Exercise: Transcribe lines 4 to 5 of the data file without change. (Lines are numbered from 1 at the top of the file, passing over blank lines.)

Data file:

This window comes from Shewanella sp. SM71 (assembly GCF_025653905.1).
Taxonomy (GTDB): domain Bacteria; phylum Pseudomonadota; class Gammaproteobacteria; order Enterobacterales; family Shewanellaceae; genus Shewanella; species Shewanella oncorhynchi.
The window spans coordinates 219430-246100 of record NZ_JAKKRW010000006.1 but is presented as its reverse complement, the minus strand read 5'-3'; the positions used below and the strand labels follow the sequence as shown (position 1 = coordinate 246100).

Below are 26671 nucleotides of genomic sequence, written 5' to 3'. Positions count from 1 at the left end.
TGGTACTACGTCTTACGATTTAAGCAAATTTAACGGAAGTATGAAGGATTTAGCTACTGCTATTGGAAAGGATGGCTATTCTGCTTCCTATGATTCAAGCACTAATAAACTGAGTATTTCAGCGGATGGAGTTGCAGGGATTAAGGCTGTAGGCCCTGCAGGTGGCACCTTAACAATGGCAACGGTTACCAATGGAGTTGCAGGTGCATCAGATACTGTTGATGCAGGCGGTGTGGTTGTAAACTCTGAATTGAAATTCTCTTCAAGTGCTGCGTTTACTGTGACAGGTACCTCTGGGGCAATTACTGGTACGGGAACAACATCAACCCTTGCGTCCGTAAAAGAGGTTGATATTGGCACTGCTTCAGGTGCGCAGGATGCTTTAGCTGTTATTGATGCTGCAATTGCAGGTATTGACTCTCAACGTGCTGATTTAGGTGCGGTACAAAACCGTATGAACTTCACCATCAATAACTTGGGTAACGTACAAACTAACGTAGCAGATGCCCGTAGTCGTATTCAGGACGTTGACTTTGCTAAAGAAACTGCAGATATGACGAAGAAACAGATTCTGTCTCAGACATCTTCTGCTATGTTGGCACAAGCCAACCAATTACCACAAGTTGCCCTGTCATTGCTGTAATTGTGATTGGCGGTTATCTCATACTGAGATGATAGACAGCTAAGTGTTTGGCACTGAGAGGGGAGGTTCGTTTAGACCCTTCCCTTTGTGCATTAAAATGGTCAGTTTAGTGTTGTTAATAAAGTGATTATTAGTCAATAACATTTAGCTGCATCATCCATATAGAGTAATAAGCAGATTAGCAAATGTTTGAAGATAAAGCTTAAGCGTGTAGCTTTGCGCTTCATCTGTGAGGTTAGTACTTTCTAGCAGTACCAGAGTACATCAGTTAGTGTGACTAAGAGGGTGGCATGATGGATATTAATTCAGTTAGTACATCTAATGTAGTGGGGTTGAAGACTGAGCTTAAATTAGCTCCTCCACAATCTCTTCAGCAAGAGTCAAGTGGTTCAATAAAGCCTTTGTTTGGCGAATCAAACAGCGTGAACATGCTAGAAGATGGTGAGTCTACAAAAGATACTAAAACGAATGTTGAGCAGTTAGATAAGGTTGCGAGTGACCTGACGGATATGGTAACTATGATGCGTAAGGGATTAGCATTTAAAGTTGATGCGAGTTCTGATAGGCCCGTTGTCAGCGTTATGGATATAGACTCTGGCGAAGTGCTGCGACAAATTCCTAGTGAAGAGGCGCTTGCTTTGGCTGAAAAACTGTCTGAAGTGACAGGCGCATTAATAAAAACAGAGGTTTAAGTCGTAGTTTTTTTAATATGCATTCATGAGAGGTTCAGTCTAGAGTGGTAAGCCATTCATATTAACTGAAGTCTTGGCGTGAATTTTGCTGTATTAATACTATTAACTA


Below are 26671 nucleotides of genomic sequence, written 5' to 3'. Positions count from 1 at the left end.
TGGTACTACGTCTTACGATTTAAGCAAATTTAACGGAAGTATGAAGGATTTAGCTACTGCTATTGGAAAGGATGGCTATTCTGCTTCCTATGATTCAAGCACTAATAAACTGAGTATTTCAGCGGATGGAGTTGCAGGGATTAAGGCTGTAGGCCCTGCAGGTGGCACCTTAACAATGGCAACGGTTACCAATGGAGTTGCAGGTGCATCAGATACTGTTGATGCAGGCGGTGTGGTTGTAAACTCTGAATTGAAATTCTCTTCAAGTGCTGCGTTTACTGTGACAGGTACCTCTGGGGCAATTACTGGTACGGGAACAACATCAACCCTTGCGTCCGTAAAAGAGGTTGATATTGGCACTGCTTCAGGTGCGCAGGATGCTTTAGCTGTTATTGATGCTGCAATTGCAGGTATTGACTCTCAACGTGCTGATTTAGGTGCGGTACAAAACCGTATGAACTTCACCATCAATAACTTGGGTAACGTACAAACTAACGTAGCAGATGCCCGTAGTCGTATTCAGGACGTTGACTTTGCTAAAGAAACTGCAGATATGACGAAGAAACAGATTCTGTCTCAGACATCTTCTGCTATGTTGGCACAAGCCAACCAATTACCACAAGTTGCCCTGTCATTGCTGTAATTGTGATTGGCGGTTATCTCATACTGAGATGATAGACAGCTAAGTGTTTGGCACTGAGAGGGGAGGTTCGTTTAGACCCTTCCCTTTGTGCATTAAAATGGTCAGTTTAGTGTTGTTAATAAAGTGATTATTAGTCAATAACATTTAGCTGCATCATCCATATAGAGTAATAAGCAGATTAGCAAATGTTTGAAGATAAAGCTTAAGCGTGTAGCTTTGCGCTTCATCTGTGAGGTTAGTACTTTCTAGCAGTACCAGAGTACATCAGTTAGTGTGACTAAGAGGGTGGCATGATGGATATTAATTCAGTTAGTACATCTAATGTAGTGGGGTTGAAGACTGAGCTTAAATTAGCTCCTCCACAATCTCTTCAGCAAGAGTCAAGTGGTTCAATAAAGCCTTTGTTTGGCGAATCAAACAGCGTGAACATGCTAGAAGATGGTGAGTCTACAAAAGATACTAAAACGAATGTTGAGCAGTTAGATAAGGTTGCGAGTGACCTGACGGATATGGTAACTATGATGCGTAAGGGATTAGCATTTAAAGTTGATGCGAGTTCTGATAGGCCCGTTGTCAGCGTTATGGATATAGACTCTGGCGAAGTGCTGCGACAAATTCCTAGTGAAGAGGCGCTTGCTTTGGCTGAAAAACTGTCTGAAGTGACAGGCGCATTAATAAAAACAGAGGTTTAAGTCGTAGTTTTTTTAATATGCATTCATGAGAGGTTCAGTCTAGAGTGGTAAGCCATTCATATTAACTGAAGTCTTGGCGTGAATTTTGCTGTATTAATACTATTAACTA